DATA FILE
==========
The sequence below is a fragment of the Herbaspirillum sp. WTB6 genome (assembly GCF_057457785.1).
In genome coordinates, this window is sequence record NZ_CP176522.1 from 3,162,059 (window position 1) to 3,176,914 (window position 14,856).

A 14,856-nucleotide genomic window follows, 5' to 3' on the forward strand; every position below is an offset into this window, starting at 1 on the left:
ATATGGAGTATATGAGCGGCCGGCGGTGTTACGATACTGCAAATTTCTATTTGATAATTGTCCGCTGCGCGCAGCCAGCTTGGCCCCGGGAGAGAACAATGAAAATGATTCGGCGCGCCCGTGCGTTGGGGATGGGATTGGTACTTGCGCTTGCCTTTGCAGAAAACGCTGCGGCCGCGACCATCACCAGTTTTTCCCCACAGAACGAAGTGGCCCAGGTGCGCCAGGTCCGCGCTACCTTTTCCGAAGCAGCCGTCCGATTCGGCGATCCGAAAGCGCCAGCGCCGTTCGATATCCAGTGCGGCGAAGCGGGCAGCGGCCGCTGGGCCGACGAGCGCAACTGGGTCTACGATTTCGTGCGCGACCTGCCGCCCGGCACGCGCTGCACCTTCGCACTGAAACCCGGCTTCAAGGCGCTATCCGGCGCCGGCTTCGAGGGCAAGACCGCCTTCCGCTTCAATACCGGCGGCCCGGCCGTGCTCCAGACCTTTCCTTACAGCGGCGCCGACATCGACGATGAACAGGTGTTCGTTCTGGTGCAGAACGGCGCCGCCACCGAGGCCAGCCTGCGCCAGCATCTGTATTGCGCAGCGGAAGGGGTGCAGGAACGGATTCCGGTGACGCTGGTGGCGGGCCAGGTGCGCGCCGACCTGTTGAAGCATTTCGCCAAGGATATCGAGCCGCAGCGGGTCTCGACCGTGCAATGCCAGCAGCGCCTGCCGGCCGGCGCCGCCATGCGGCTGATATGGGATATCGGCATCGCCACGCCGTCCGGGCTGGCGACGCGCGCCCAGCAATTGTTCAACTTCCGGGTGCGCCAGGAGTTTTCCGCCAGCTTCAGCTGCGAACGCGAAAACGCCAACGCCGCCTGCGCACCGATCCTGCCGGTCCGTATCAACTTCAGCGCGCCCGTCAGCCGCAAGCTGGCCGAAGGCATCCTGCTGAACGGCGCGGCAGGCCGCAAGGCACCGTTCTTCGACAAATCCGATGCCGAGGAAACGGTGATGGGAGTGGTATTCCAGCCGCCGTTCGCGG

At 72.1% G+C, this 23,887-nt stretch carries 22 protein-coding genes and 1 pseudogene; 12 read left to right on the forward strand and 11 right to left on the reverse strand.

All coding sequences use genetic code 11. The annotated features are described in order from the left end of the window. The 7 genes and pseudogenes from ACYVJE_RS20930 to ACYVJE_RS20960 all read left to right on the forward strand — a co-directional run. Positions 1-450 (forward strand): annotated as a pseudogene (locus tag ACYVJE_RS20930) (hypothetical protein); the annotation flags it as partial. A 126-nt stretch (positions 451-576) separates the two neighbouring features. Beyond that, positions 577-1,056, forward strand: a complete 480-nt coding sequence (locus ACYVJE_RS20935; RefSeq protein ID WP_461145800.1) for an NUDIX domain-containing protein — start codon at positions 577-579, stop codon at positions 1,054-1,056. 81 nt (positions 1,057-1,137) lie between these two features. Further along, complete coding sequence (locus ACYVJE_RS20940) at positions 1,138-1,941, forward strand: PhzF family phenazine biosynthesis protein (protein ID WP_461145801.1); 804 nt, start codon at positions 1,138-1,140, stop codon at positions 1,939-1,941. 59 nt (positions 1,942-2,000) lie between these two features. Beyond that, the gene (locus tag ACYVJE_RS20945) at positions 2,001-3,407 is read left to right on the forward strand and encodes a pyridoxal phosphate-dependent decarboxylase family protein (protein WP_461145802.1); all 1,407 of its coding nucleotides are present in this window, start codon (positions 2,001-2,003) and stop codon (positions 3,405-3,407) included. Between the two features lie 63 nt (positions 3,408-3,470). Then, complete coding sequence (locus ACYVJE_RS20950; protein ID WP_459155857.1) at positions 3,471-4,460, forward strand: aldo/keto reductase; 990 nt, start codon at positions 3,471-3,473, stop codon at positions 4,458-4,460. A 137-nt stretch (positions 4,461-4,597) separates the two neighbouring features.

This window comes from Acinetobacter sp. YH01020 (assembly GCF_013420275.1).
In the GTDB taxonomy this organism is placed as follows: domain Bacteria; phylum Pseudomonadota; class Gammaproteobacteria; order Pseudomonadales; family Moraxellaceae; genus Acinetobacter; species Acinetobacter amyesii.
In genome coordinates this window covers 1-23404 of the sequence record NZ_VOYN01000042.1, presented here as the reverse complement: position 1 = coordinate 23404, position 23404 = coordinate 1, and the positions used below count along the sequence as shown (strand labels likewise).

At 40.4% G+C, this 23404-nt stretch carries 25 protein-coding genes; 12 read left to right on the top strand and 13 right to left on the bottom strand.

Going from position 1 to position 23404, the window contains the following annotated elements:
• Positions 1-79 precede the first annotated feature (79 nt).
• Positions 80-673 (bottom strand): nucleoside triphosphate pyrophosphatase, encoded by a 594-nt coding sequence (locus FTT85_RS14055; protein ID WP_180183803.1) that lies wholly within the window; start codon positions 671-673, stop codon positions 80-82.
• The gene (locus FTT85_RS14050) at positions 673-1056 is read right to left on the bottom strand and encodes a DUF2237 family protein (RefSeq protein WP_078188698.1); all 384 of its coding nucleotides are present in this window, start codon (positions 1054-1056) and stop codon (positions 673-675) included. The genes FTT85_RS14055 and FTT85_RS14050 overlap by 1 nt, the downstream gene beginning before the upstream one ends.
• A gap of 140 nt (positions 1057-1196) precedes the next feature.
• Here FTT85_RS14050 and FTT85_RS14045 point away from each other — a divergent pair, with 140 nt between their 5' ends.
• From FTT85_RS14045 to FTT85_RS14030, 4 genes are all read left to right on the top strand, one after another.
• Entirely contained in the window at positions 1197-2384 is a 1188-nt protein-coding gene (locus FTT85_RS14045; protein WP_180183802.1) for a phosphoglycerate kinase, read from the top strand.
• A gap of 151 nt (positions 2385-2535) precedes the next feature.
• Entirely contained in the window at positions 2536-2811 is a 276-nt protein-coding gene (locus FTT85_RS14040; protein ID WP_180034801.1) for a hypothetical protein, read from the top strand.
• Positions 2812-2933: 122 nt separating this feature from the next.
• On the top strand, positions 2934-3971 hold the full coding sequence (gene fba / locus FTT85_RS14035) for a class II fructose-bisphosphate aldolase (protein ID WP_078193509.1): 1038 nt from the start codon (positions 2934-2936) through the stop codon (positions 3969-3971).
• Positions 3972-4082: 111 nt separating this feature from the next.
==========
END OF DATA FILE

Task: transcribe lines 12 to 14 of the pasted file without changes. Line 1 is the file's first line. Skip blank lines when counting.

• Positions 1-79 precede the first annotated feature (79 nt).
• Positions 80-673 (bottom strand): nucleoside triphosphate pyrophosphatase, encoded by a 594-nt coding sequence (locus FTT85_RS14055; protein ID WP_180183803.1) that lies wholly within the window; start codon positions 671-673, stop codon positions 80-82.
• The gene (locus FTT85_RS14050) at positions 673-1056 is read right to left on the bottom strand and encodes a DUF2237 family protein (RefSeq protein WP_078188698.1); all 384 of its coding nucleotides are present in this window, start codon (positions 1054-1056) and stop codon (positions 673-675) included. The genes FTT85_RS14055 and FTT85_RS14050 overlap by 1 nt, the downstream gene beginning before the upstream one ends.